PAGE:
This to me stood in contrast to what is commonly believed in some game design circles, that a difficult game is inherently frustrating to players.  I came to the conclusion that it was not the difficulty alone that causes frustration, but the lack of understanding of what causes failure.  If the player understands why they have failed and how to not fail in the future, difficulty can in fact be fun.

I think this accounts for the popularity of arcade games like Pac Man or Space Invaders.  The games were designed to be difficult to force players to spend their quarters, but the reason the players kept coming back was because it was easy to tell what they had done wrong.  This type of difficulty design has seen a bit of resurgence in retro style games like Geometry Wars and Super Meat Boy, however, I think this lesson can be applied to all games.

In the end, game designers need to better communicate the challenge in their games.  If the challenge is communicated properly players will not be frustrated by it and will in fact enjoy it.

Thursday, November 3, 2011

Assassin's Creed II - DLC

Like always, before reading this you should probably read my general disclaimer on game analyses.

It's been quite awhile since I posted my last blog on Assassin's Creed II, and although I had a lot more to say on the subject, I think it may be best to move on.  However, there was one nagging thing that I wanted to discuss before I do, and that is the Downloadable Content (DLC).

During the story of Assassin's Creed II, once you are about to enter Sequence 12 of Ezio's memories
there is some kind of error with the animus and the player is forced to skip ahead to a future sequence.  The resulting missing sequences of 12 and 13 can be filled in with purchased DLC.  This approach to DLC has given me somewhat mixed feelings.

The designer in me admits it's clever way to sell the player on DLC.  The game's story makes a "sales pitch" within the universe of the game by telling the player there is something that they've been forced to skip over.  The player is left wondering what it is they missed in Sequences 12 and 13, and the only way for them to find out is to buy the DLC.  Without these sequences the game wraps up the story and the player isn't necessarily missing out on any relevant details, but there is still a sense of incompleteness since the player knows that something is missing.

It's this sense of incompleteness that gives me pause and as a player I feel a bit cheated.  In most other games, DLC is used to extend the experience.  If I, as a player, really enjoyed the game I can purchase additional content to extend the experience beyond the basic story.  One could argue that the DLC for Assassin's Creed II does the same thing, but it doesn't quite feel like an extension of the experience, it feels more like a completion.  This is simultaneously the thing that is most clever about it and the most fiendish.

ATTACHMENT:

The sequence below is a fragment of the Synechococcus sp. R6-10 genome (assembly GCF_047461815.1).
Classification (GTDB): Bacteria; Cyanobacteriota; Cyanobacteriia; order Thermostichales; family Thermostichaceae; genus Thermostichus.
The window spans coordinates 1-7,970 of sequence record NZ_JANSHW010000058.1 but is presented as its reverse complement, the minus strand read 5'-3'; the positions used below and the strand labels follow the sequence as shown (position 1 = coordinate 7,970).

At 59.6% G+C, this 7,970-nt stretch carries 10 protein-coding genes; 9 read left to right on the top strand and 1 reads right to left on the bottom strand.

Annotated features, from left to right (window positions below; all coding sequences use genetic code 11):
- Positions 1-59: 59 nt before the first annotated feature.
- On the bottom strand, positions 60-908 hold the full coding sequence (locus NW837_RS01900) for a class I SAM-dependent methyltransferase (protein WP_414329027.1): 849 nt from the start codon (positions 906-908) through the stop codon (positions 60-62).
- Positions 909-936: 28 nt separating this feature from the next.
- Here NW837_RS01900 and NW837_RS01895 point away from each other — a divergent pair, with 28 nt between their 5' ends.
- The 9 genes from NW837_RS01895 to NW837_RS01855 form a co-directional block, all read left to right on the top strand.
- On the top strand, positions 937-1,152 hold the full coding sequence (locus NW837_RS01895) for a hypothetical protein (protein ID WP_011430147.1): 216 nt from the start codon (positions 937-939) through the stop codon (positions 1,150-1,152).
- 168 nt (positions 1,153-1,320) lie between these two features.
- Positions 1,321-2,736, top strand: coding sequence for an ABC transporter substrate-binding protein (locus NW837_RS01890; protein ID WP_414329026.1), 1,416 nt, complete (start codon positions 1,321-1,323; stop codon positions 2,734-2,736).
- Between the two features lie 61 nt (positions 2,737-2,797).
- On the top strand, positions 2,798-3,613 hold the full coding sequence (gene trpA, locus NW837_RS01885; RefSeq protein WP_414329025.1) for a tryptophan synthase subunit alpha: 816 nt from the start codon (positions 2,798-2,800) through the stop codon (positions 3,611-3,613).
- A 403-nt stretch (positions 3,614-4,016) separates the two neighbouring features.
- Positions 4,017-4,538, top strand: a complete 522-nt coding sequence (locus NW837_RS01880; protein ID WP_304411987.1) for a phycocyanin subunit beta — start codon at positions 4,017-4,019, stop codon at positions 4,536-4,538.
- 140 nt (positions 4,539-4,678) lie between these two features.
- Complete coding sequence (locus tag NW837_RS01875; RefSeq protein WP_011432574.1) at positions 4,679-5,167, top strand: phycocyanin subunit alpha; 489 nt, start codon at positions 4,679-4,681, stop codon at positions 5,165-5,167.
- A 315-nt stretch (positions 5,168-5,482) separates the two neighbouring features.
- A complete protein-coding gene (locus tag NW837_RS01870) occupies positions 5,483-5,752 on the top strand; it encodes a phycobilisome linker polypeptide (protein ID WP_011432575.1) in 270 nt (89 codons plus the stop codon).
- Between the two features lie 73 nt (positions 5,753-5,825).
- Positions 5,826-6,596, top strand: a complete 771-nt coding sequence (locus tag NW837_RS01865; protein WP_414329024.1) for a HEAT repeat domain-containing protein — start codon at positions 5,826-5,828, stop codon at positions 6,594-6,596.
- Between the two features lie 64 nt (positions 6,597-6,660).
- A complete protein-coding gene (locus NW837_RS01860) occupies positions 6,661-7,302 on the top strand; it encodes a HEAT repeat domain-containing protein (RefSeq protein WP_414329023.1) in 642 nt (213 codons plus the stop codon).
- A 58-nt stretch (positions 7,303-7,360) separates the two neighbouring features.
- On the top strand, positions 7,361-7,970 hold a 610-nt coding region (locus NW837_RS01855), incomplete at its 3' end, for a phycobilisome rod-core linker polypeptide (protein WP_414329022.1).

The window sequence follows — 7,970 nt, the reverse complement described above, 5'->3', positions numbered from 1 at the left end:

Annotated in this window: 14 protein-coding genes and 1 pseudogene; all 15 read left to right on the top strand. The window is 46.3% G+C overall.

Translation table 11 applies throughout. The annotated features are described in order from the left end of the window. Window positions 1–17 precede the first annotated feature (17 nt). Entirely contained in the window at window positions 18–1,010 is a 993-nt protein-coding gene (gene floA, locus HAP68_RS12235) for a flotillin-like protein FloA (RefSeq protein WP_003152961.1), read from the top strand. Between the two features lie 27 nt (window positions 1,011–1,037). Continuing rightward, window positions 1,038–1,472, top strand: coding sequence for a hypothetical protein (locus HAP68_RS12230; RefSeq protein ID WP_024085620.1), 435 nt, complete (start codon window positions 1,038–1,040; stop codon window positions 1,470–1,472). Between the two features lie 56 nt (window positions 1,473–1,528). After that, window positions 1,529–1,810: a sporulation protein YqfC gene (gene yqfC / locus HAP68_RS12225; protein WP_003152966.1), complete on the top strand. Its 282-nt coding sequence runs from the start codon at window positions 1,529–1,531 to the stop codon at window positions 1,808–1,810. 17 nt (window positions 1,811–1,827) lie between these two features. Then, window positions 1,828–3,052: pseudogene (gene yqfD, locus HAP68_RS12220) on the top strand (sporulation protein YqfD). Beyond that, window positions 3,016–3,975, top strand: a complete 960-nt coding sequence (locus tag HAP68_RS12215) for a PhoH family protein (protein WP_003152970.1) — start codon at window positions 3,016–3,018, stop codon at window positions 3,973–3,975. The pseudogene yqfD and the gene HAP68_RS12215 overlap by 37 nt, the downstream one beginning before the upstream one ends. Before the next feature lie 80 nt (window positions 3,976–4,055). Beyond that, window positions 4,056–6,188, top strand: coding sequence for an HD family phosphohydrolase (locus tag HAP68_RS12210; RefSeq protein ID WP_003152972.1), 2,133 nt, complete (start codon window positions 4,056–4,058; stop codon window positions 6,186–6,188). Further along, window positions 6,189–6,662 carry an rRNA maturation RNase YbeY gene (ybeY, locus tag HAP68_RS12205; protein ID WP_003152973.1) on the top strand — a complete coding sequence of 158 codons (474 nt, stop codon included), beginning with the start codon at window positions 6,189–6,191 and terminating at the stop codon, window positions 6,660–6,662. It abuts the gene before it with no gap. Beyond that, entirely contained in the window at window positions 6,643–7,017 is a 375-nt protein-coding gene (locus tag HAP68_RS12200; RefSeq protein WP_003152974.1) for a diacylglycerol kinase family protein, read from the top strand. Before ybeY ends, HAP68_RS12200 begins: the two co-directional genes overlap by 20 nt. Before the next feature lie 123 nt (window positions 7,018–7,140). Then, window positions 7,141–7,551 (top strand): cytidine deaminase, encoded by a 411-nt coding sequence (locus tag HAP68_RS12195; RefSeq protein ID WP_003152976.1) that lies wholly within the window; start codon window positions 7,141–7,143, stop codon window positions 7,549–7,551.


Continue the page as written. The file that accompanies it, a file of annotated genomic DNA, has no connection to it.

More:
This doesn't seem to be a fair way to sell the player on DLC, but I may just be making a big deal out of nothing.  There aren't many games that could pull off this type of DLC, since there aren't any other games that have the animus to explain it away.  Ubisoft didn't continue with this method in Assassin's Creed: Brotherhood either, so it may just end up being an isolated experiment in DLC.

Monday, October 31, 2011

It's Been Awhile - Part 2

So much for more frequent posts from me.  It's been two months, shy a day, since I last posted and I have little to show for it.  Well, I guess technically, this two month break is "more frequent" than my last break which was four months, so let's acknowledge at least that bit of progress.

Well I'm back, again, and I am planning on making a much more concerted effort to post to my blog.

Today's update is more or less administrative.  I've added a Links page to store links to friends' blogs and other stuff on the web I find interesting.  If you'd like to be included on the Links page, let me know by either commenting below or sending me an E-Mail.  I've also created a Twitter @jasonwrwilson, which is probably insane, since I can't even keep up with a blog.  Feel free to follow me, and I'll be sure to return the favour.

Anyway, that's all for now.  See ya' next time!

Thursday, September 1, 2011

It's Been Awhile

So it's certainly been awhile since I've done a blog post.  Things got a little hectic over the last few months and unfortunately the blog kind of suffered for it.  The good news, however, is that the hecticness was primarily due to getting married to my beautiful wife Daniela.  You'd be surprised how much work is involved in planning a wedding, especially in the final months leading up to it.  It was challenging and not without it's fair share of ups and downs, but in the end it was all worth it as I now have a beautiful wife to show for it.

After the wedding we embarked on our honeymoon to the beautiful Mayan Riviera.  Beautiful beaches for her, beautiful ancient ruins for me.  I definitely would recommend it for anyone seeking a mix of sun and culture.

Now that I have some free time again, I'm looking to get back to some neglected projects, including this blog.

So that's my update for now.  My next post will be much more gaming related.  I hope to post much more often so keep a look out for that.  I will return to Assassin's Creed II soon, as well as touch on some of the other games I've played through recently including Portal 2, Uncharted 1 & 2, as well as Darksiders.